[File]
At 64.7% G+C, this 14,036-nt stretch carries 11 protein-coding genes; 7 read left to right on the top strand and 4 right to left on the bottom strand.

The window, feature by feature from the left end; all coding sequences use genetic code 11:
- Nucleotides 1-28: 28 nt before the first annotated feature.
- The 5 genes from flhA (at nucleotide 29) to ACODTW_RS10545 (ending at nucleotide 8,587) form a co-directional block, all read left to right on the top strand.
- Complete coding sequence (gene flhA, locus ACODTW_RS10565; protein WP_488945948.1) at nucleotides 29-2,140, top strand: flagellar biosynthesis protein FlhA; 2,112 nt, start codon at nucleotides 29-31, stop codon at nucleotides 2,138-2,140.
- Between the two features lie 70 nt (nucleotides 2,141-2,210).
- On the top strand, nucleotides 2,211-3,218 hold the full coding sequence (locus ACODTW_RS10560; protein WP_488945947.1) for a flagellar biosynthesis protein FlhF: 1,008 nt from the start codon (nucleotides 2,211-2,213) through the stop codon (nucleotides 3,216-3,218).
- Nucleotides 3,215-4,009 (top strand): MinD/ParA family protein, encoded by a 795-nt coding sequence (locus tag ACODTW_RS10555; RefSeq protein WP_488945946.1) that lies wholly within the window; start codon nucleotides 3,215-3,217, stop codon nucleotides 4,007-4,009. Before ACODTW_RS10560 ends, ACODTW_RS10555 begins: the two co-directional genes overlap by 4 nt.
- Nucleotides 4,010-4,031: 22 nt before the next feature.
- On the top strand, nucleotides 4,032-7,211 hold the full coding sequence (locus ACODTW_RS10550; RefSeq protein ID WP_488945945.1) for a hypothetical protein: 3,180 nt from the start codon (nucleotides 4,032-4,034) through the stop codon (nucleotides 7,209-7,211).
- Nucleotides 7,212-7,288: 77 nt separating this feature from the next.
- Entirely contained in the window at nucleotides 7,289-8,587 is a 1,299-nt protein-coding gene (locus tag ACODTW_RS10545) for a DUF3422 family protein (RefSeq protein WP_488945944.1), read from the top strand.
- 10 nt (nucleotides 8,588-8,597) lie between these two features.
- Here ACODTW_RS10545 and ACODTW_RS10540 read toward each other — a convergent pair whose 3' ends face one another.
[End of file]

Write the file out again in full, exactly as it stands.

At 64.7% G+C, this 14,036-nt stretch carries 11 protein-coding genes; 7 read left to right on the top strand and 4 right to left on the bottom strand.

The window, feature by feature from the left end; all coding sequences use genetic code 11:
- Nucleotides 1-28: 28 nt before the first annotated feature.
- The 5 genes from flhA (at nucleotide 29) to ACODTW_RS10545 (ending at nucleotide 8,587) form a co-directional block, all read left to right on the top strand.
- Complete coding sequence (gene flhA, locus ACODTW_RS10565; protein WP_488945948.1) at nucleotides 29-2,140, top strand: flagellar biosynthesis protein FlhA; 2,112 nt, start codon at nucleotides 29-31, stop codon at nucleotides 2,138-2,140.
- Between the two features lie 70 nt (nucleotides 2,141-2,210).
- On the top strand, nucleotides 2,211-3,218 hold the full coding sequence (locus ACODTW_RS10560; protein WP_488945947.1) for a flagellar biosynthesis protein FlhF: 1,008 nt from the start codon (nucleotides 2,211-2,213) through the stop codon (nucleotides 3,216-3,218).
- Nucleotides 3,215-4,009 (top strand): MinD/ParA family protein, encoded by a 795-nt coding sequence (locus tag ACODTW_RS10555; RefSeq protein WP_488945946.1) that lies wholly within the window; start codon nucleotides 3,215-3,217, stop codon nucleotides 4,007-4,009. Before ACODTW_RS10560 ends, ACODTW_RS10555 begins: the two co-directional genes overlap by 4 nt.
- Nucleotides 4,010-4,031: 22 nt before the next feature.
- On the top strand, nucleotides 4,032-7,211 hold the full coding sequence (locus ACODTW_RS10550; RefSeq protein ID WP_488945945.1) for a hypothetical protein: 3,180 nt from the start codon (nucleotides 4,032-4,034) through the stop codon (nucleotides 7,209-7,211).
- Nucleotides 7,212-7,288: 77 nt separating this feature from the next.
- Entirely contained in the window at nucleotides 7,289-8,587 is a 1,299-nt protein-coding gene (locus tag ACODTW_RS10545) for a DUF3422 family protein (RefSeq protein WP_488945944.1), read from the top strand.
- 10 nt (nucleotides 8,588-8,597) lie between these two features.
- Here ACODTW_RS10545 and ACODTW_RS10540 read toward each other — a convergent pair whose 3' ends face one another.